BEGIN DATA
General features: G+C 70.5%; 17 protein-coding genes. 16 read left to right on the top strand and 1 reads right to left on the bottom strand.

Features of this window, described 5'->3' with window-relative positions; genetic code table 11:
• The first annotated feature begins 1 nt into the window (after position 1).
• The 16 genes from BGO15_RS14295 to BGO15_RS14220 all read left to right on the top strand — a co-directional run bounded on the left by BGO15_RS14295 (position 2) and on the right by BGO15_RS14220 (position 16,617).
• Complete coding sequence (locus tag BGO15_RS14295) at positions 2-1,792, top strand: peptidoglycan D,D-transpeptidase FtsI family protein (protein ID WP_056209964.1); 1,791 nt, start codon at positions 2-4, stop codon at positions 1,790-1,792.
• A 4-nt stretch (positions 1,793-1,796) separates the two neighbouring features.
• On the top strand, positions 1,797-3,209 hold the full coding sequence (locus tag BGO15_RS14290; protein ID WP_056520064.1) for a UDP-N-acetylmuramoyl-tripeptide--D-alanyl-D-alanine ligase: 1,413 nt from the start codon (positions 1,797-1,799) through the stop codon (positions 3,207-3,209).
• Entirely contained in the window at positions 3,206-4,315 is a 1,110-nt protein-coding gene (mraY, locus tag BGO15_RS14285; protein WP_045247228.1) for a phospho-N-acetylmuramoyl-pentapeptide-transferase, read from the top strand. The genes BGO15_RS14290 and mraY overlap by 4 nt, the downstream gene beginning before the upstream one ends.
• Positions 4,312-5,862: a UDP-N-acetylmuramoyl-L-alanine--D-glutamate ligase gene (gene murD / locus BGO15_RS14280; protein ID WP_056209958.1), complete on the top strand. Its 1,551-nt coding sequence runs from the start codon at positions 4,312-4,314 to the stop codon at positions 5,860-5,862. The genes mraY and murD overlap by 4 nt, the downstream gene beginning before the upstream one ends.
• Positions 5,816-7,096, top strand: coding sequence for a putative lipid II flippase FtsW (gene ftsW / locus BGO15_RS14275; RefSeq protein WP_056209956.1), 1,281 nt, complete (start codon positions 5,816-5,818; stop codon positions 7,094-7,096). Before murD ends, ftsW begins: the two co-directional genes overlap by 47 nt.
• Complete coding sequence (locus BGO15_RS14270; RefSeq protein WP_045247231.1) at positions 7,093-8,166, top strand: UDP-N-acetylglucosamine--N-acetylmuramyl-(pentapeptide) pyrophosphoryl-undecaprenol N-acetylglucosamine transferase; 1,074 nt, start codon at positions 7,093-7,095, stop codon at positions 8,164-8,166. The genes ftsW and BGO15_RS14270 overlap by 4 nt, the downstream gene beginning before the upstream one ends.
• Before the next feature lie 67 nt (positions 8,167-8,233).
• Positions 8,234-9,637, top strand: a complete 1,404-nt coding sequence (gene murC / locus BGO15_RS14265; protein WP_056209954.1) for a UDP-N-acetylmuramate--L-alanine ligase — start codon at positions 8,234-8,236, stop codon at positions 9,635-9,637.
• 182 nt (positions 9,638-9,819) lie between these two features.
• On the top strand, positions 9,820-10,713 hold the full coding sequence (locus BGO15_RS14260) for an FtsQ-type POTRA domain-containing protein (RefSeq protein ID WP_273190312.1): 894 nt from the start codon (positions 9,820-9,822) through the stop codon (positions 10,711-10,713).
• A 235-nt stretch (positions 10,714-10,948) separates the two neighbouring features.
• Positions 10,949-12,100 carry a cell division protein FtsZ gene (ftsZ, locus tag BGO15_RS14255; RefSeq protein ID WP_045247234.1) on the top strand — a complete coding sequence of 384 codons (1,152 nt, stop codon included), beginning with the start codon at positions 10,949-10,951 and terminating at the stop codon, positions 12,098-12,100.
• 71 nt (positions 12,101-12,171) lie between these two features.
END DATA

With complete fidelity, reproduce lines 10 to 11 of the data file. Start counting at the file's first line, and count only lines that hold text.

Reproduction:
• Positions 5,816-7,096, top strand: coding sequence for a putative lipid II flippase FtsW (gene ftsW / locus BGO15_RS14275; RefSeq protein WP_056209956.1), 1,281 nt, complete (start codon positions 5,816-5,818; stop codon positions 7,094-7,096). Before murD ends, ftsW begins: the two co-directional genes overlap by 47 nt.
• Complete coding sequence (locus BGO15_RS14270; RefSeq protein WP_045247231.1) at positions 7,093-8,166, top strand: UDP-N-acetylglucosamine--N-acetylmuramyl-(pentapeptide) pyrophosphoryl-undecaprenol N-acetylglucosamine transferase; 1,074 nt, start codon at positions 7,093-7,095, stop codon at positions 8,164-8,166. The genes ftsW and BGO15_RS14270 overlap by 4 nt, the downstream gene beginning before the upstream one ends.